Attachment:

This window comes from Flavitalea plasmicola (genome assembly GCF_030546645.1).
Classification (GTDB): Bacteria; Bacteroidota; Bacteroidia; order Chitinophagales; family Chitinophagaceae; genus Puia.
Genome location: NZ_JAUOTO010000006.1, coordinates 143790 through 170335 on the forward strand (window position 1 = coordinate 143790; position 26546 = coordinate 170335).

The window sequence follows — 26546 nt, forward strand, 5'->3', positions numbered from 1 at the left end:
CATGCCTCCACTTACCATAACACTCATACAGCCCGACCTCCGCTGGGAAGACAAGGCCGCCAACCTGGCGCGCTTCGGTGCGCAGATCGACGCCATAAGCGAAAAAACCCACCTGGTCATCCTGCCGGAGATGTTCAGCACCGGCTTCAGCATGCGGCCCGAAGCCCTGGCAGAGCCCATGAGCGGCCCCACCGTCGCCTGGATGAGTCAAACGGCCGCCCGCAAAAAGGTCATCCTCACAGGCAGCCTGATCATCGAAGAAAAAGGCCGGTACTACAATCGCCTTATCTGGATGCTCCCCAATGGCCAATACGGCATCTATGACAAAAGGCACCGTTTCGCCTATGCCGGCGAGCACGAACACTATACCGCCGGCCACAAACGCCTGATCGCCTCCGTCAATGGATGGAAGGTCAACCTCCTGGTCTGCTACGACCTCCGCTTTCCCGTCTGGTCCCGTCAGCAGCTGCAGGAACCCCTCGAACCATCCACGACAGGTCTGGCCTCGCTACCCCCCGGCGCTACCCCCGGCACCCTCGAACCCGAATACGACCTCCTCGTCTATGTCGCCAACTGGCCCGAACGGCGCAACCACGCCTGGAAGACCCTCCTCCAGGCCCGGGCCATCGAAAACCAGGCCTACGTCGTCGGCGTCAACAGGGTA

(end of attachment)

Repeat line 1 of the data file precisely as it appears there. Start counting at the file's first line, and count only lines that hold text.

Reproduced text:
This window comes from Flavitalea plasmicola (genome assembly GCF_030546645.1).